Twenty years later, the group of scholars of color in our field has grown. The number of sessions reflecting scholarship and practice related to Culturally Diverse learners has also increased. It was very affirming to walk among the group in Indianapolis. BUT, even with the increase in participants, we are still a long way from fairly and equitably addressing the needs of racially diverse gifted students in schools across the nation.

At the convention,  we had several opportunities to engage in dialogue to move forward with ‘Facing Race in Gifted Education’. A new initiative of the Diversity & Equity committee holds great promise for getting materials out to local leaders to address these issues. Dr. Tracy Cross, our new president is a strong advocate for equity. His leadership will be important as the organization moves forward.

Most impressive, however, was a panel discussion hosted by the Special Populations Network.  The session was ‘standing room only’ as Dr. Tarek Grantham of the University of Georgia, masterfully moderated a panel of five leaders as we responded to implications of a recent court case in Elgin, Illinois. In this case, it was determined that the district discriminated against Hispanic gifted students by sponsoring separate gifted programs. Other implications from the case included the use of culturally biased testing materials and unequal access to information about gifted programs.  The questions below were posed to the panelists and may be helpful in your school districts to help close ‘race gaps’ in gifted programs:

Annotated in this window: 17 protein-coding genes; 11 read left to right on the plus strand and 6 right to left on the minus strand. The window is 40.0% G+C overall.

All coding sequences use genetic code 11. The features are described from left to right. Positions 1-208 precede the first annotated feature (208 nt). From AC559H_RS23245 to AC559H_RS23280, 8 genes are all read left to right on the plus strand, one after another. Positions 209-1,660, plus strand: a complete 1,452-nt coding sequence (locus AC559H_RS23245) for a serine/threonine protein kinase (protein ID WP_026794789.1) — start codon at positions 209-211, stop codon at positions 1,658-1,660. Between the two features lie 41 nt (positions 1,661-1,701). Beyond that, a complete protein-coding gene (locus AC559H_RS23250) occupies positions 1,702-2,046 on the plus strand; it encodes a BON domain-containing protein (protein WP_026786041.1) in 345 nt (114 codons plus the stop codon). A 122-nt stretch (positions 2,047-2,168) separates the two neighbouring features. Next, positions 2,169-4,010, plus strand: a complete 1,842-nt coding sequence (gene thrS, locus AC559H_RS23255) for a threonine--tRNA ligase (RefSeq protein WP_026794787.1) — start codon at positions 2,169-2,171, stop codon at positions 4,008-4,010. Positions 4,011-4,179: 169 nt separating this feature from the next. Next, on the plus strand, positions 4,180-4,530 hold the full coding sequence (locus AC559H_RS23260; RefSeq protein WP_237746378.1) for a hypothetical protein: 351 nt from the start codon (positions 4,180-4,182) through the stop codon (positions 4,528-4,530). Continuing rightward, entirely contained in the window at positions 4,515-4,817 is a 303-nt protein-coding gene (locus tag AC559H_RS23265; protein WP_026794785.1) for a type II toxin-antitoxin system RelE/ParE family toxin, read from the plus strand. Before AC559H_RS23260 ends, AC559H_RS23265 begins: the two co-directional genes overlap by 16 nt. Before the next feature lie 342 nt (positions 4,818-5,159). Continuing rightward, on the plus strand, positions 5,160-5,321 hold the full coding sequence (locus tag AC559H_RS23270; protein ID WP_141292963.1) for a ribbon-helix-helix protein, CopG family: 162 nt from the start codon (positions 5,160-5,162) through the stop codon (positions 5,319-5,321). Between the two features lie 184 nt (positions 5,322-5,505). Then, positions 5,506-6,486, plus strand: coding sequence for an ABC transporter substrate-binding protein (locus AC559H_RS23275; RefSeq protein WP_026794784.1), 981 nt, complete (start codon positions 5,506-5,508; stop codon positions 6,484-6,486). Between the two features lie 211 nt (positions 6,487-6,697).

• What do successful approaches/models for addressing racial disparities in gifted program student enrollment look like?
  • How do you address biased attitudes and behaviors of people to improve the climate and culture for Black and Brown students in gifted and advanced programs?
  • In what ways can you collaborate with students, families, community members, school personnel, organizational leaders, and policy makers to confront racial disparities in gifted and advanced programs?
  • How can policies and procedures be changed to improve screening, referral, identification, assessment, eligibility determination, placement, and retention of under-represented groups in gifted education?